Inflation's toll on Canadian Thanksgiving

Ham, yams, the fam, and the inflation slam – yes, it’s Thanksgiving this weekend.

Or, in other words, while turkeys are getting stuffed, your wallets are not. 

Driving the news: Grocery bills had increased by an average of 6.8% at the end of summer compared to August 2022, so go easy on the gravy train this weekend. One Toronto Redditor recently reported finding an oven-roasted turkey for $119.99 and other birds for $59.99.

Prices for butter, veggies, meat, wine, and baked goods are also at all-time highs. 

  • National food researcher Sylvain Charlebois says Canada’s 2023 Food Price Report predicted a 5 to 7% cost increase for grocery items like vegetables, dairy, and meat.

  • Potatoes, corn, and cranberry sauce are all significantly affected, and 22% of Canadian households are planning to make menu adjustments as a result of higher prices.

Why it matters: Thanksgiving is already stressful — even if you’re not the one hosting the whole extended family. Add some inflated food prices, and you might be mad-mashing those potatoes harder than ever. Luckily, there are solutions to help mitigate costs this weekend:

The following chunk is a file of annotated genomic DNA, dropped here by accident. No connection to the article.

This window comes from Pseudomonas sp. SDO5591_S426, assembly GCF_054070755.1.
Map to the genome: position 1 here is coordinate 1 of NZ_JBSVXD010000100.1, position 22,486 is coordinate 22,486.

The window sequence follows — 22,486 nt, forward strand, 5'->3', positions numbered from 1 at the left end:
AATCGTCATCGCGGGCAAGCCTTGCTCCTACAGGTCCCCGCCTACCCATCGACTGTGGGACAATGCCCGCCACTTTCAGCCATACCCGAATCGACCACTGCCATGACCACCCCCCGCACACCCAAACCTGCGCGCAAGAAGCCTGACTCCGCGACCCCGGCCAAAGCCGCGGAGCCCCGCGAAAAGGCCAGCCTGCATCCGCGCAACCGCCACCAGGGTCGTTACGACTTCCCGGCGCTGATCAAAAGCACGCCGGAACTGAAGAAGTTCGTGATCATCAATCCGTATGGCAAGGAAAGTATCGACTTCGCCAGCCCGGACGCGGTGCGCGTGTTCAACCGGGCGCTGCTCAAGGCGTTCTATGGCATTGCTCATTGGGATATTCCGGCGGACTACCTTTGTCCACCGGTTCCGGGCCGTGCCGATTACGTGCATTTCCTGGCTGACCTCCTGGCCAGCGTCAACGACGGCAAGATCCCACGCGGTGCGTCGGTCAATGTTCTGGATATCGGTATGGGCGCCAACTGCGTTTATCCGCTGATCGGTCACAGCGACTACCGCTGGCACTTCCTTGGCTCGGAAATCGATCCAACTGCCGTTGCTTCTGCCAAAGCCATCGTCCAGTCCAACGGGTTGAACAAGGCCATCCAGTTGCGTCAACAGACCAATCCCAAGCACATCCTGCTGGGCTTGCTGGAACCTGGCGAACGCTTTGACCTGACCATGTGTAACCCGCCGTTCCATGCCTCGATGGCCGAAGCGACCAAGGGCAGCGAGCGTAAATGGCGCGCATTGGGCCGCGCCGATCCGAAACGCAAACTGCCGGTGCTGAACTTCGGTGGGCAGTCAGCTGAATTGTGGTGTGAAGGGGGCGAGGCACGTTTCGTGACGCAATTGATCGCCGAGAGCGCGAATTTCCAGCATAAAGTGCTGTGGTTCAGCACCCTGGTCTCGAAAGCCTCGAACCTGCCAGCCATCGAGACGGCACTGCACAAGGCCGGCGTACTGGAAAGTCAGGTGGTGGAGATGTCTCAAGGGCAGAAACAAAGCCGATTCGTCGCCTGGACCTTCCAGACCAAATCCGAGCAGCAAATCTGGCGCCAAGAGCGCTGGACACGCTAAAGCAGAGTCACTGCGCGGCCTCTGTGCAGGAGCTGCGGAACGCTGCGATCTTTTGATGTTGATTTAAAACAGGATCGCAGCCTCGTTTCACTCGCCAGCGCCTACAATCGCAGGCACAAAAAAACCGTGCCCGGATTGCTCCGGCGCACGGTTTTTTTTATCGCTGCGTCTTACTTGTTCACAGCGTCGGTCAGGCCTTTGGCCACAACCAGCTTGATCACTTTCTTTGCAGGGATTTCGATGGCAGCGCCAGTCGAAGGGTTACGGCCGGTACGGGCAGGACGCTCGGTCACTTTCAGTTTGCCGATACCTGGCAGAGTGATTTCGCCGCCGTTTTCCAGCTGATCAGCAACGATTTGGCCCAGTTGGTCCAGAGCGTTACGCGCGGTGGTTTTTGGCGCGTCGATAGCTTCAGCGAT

• Make this year’s feast a potluck and ask each guest to bring a dish, cocktail, or wine, to share to lighten everyone’s financial load.

  • Incorporate meat as an ingredient rather than the main dish to reduce overall costs. Think: Casseroles, soups, stews, and quiches.

  • Think of what you can bake yourself, including making rolls, bread, or dessert, instead of buying pre-made options from a bakery. 

Bottom line: And if you’re really feeling crazy, maybe skip the turkey altogether this year.—TJ